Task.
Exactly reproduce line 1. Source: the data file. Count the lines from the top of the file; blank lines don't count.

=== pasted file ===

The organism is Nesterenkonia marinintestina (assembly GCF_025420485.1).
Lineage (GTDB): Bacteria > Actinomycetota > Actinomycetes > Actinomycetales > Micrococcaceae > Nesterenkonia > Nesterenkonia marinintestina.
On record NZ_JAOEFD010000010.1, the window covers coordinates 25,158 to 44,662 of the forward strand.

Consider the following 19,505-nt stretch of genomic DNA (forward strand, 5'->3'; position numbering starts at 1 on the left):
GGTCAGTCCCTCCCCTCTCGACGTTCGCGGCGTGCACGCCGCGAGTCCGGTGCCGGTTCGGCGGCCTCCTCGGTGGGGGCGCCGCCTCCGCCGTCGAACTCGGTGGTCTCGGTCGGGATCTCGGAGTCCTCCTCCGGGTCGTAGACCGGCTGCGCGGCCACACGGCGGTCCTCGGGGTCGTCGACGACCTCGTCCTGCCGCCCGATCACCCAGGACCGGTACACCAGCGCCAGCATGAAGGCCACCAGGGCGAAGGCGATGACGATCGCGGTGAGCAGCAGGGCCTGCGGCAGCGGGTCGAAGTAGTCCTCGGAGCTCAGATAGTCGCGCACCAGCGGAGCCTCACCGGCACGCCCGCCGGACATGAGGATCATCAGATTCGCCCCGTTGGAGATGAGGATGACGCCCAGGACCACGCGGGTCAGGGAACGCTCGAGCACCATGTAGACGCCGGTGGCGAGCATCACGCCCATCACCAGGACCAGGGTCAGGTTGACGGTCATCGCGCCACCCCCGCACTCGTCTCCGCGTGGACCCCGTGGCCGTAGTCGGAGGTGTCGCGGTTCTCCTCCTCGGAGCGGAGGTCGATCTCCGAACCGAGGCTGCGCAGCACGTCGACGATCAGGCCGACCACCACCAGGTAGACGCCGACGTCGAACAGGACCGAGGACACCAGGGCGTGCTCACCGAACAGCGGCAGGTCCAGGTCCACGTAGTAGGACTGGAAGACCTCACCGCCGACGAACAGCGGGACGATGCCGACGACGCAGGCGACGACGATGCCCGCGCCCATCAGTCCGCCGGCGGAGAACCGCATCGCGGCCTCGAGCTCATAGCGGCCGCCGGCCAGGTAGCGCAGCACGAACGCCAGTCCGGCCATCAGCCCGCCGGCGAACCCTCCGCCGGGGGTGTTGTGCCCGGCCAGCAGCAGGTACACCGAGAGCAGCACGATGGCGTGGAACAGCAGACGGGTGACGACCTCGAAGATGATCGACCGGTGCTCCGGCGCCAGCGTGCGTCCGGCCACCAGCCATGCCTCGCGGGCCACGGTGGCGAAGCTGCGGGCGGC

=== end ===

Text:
The organism is Nesterenkonia marinintestina (assembly GCF_025420485.1).